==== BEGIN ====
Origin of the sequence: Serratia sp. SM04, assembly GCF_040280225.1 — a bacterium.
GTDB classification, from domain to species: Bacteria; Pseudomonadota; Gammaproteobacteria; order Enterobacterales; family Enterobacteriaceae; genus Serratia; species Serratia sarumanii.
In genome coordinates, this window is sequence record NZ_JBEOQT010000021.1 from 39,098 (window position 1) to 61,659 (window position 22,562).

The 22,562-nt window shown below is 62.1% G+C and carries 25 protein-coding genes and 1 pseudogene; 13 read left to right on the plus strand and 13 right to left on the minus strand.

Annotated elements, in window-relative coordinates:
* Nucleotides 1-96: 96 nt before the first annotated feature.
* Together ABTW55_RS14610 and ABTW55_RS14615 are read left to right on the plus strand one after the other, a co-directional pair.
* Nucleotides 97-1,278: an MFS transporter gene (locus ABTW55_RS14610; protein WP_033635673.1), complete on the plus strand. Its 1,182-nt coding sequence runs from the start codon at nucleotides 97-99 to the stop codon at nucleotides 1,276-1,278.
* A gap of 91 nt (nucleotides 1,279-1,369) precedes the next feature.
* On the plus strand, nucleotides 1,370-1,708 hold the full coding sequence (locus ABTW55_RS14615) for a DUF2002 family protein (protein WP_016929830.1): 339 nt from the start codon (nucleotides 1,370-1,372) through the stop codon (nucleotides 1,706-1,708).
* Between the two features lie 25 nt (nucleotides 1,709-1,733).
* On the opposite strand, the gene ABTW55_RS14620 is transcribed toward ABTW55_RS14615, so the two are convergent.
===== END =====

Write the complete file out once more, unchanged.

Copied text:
Origin of the sequence: Serratia sp. SM04, assembly GCF_040280225.1 — a bacterium.
GTDB classification, from domain to species: Bacteria; Pseudomonadota; Gammaproteobacteria; order Enterobacterales; family Enterobacteriaceae; genus Serratia; species Serratia sarumanii.
In genome coordinates, this window is sequence record NZ_JBEOQT010000021.1 from 39,098 (window position 1) to 61,659 (window position 22,562).

The 22,562-nt window shown below is 62.1% G+C and carries 25 protein-coding genes and 1 pseudogene; 13 read left to right on the plus strand and 13 right to left on the minus strand.

Annotated elements, in window-relative coordinates:
* Nucleotides 1-96: 96 nt before the first annotated feature.
* Together ABTW55_RS14610 and ABTW55_RS14615 are read left to right on the plus strand one after the other, a co-directional pair.
* Nucleotides 97-1,278: an MFS transporter gene (locus ABTW55_RS14610; protein WP_033635673.1), complete on the plus strand. Its 1,182-nt coding sequence runs from the start codon at nucleotides 97-99 to the stop codon at nucleotides 1,276-1,278.
* A gap of 91 nt (nucleotides 1,279-1,369) precedes the next feature.
* On the plus strand, nucleotides 1,370-1,708 hold the full coding sequence (locus ABTW55_RS14615) for a DUF2002 family protein (protein WP_016929830.1): 339 nt from the start codon (nucleotides 1,370-1,372) through the stop codon (nucleotides 1,706-1,708).
* Between the two features lie 25 nt (nucleotides 1,709-1,733).
* On the opposite strand, the gene ABTW55_RS14620 is transcribed toward ABTW55_RS14615, so the two are convergent.